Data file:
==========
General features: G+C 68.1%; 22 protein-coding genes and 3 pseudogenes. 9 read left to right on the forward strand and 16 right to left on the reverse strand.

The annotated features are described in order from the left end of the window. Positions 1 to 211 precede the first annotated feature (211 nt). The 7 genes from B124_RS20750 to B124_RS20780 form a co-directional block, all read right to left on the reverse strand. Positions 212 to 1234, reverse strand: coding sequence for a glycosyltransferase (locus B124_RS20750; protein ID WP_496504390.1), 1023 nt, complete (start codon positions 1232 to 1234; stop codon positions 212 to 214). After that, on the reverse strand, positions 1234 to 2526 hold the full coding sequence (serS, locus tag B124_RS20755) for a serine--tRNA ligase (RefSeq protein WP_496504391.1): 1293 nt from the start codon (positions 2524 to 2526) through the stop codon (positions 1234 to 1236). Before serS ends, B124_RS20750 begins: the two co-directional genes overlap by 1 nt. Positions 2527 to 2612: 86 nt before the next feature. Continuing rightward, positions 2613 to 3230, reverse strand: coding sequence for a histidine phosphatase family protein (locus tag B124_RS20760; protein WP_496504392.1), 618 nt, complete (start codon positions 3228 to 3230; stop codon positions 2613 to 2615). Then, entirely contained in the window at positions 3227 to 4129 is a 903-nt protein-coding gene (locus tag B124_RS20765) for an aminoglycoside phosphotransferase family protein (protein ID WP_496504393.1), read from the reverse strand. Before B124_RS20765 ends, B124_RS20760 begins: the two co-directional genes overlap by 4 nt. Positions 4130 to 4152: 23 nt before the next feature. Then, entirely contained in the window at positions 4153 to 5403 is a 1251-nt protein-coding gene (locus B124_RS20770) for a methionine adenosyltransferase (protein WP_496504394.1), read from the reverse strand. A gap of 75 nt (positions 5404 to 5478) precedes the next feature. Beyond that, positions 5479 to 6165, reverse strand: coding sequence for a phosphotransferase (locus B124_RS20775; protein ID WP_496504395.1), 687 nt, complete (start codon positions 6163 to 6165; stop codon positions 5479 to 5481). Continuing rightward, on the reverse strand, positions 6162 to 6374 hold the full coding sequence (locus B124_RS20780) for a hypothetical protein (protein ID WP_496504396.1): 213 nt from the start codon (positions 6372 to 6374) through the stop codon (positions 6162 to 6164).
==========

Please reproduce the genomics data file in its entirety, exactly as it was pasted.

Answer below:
General features: G+C 68.1%; 22 protein-coding genes and 3 pseudogenes. 9 read left to right on the forward strand and 16 right to left on the reverse strand.

The annotated features are described in order from the left end of the window. Positions 1 to 211 precede the first annotated feature (211 nt). The 7 genes from B124_RS20750 to B124_RS20780 form a co-directional block, all read right to left on the reverse strand. Positions 212 to 1234, reverse strand: coding sequence for a glycosyltransferase (locus B124_RS20750; protein ID WP_496504390.1), 1023 nt, complete (start codon positions 1232 to 1234; stop codon positions 212 to 214). After that, on the reverse strand, positions 1234 to 2526 hold the full coding sequence (serS, locus tag B124_RS20755) for a serine--tRNA ligase (RefSeq protein WP_496504391.1): 1293 nt from the start codon (positions 2524 to 2526) through the stop codon (positions 1234 to 1236). Before serS ends, B124_RS20750 begins: the two co-directional genes overlap by 1 nt. Positions 2527 to 2612: 86 nt before the next feature. Continuing rightward, positions 2613 to 3230, reverse strand: coding sequence for a histidine phosphatase family protein (locus tag B124_RS20760; protein WP_496504392.1), 618 nt, complete (start codon positions 3228 to 3230; stop codon positions 2613 to 2615). Then, entirely contained in the window at positions 3227 to 4129 is a 903-nt protein-coding gene (locus tag B124_RS20765) for an aminoglycoside phosphotransferase family protein (protein ID WP_496504393.1), read from the reverse strand. Before B124_RS20765 ends, B124_RS20760 begins: the two co-directional genes overlap by 4 nt. Positions 4130 to 4152: 23 nt before the next feature. Then, entirely contained in the window at positions 4153 to 5403 is a 1251-nt protein-coding gene (locus B124_RS20770) for a methionine adenosyltransferase (protein WP_496504394.1), read from the reverse strand. A gap of 75 nt (positions 5404 to 5478) precedes the next feature. Beyond that, positions 5479 to 6165, reverse strand: coding sequence for a phosphotransferase (locus B124_RS20775; protein ID WP_496504395.1), 687 nt, complete (start codon positions 6163 to 6165; stop codon positions 5479 to 5481). Continuing rightward, on the reverse strand, positions 6162 to 6374 hold the full coding sequence (locus B124_RS20780) for a hypothetical protein (protein ID WP_496504396.1): 213 nt from the start codon (positions 6372 to 6374) through the stop codon (positions 6162 to 6164).